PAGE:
The true courage of science’s brightest star
What can we learn from Stephen Hawking? Superstar physicist, renowned writer and inspiring teacher — Hawking achieved all this despite huge adversity. Some see a life lesson for us all.
At 21, many believe their life is just beginning. But at that tender age in 1963, Stephen Hawking received terrible news. He was diagnosed with a rare motor neurone disease, and doctors gave him two years to live. In the end, he defied their expectations by 53 years — becoming one of the world’s most celebrated scientists in the process. He died yesterday aged 76.
During his life he achieved many things, producing pioneering research on black holes and cosmology.
Yet all the while he battled his terrible disease which put him in a wheelchair and robbed him of his speech.
It also gave him great difficulty writing, yet it was a book, A Brief History of Time, that secured his stardom. Spending 237 weeks on the Sunday Times bestseller list and translated into 40 languages, it introduced a mass audience to the most fundamental questions about the universe.
But through all his triumphs and tribulations, he was also a husband and a father to three children. And as news of his death broke his children released a statement quoting one of their father’s thoughts: “He once said: ‘It would not be much of a universe if it wasn’t home to the people you love.’”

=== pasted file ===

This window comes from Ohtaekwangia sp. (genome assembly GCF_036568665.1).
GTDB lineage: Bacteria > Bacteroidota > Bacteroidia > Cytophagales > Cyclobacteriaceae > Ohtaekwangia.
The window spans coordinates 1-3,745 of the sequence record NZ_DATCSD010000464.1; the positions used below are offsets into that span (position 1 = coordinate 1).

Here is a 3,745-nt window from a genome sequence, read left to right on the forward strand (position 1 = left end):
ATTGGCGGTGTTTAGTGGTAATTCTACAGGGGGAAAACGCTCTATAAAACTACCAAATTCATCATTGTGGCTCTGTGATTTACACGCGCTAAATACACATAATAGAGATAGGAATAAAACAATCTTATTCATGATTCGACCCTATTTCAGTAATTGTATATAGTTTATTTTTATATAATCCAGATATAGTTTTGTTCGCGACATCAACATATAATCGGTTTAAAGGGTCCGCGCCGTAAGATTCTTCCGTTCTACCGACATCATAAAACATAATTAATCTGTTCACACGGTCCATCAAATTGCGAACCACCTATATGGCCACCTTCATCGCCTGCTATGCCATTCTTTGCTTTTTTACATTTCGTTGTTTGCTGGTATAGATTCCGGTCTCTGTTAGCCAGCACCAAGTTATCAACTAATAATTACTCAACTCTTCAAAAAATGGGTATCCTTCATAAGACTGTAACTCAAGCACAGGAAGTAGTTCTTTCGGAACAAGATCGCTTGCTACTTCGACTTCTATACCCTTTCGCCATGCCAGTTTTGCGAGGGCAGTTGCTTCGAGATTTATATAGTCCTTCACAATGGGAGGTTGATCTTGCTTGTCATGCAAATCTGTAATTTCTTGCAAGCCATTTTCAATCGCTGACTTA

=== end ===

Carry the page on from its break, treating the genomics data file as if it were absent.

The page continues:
What can we learn from the remarkable life of Stephen Hawking?
His life is about triumph over adversity, some argue. Hawking's achievements stand alone. But that he did all those things while fighting a crippling disability is the true triumph. It shows that we can all overcome the direst circumstances if we only believe we can.
It is more subtle than that, others say. It is not that he overcame difficulty, but that adversity made him who he was — spurring him on to make the best of the time he had. The message is not that any hardship can be defeated, but that even the worst circumstances can produce wonderful things.
- Can hardship be a good thing?
- Write down the name of one famous person that you most admire. Share your choice with your classmates. Are there any popular choices? How many scientists did the class choose? Should scientists be more celebrated by society?
Some People Say...
“However difficult life may seem, there is always something you can do and succeed at.”Stephen Hawking
What do you think?
Q & A
- What do we know?
- Hawking died at his home in Cambridge on Wednesday, March 14. While he won many prizes, including the Albert Einstein Award, he never received a Nobel Prize.
- What do we not know?
- The extent of Hawking’s greatness purely as a scientist is hotly debated. When an interviewer proposed that he was the greatest physicist since Einstein, Hawking called the notion “rubbish”.
- Motor neurone disease
- The condition causes neurons in the brain to break down. This causes muscles to slowly weaken making everyday tasks difficult or impossible.
- The science of the origin and development of the universe.
- Hawking communicated with a computerised speech synthesiser that he controlled by moving his cheek. Its robotic voice became iconic, and Hawking claimed he would never change it for a more realistic British accent.
- A Brief History of Time
- First published in 1988, it has since sold over 10 million copies.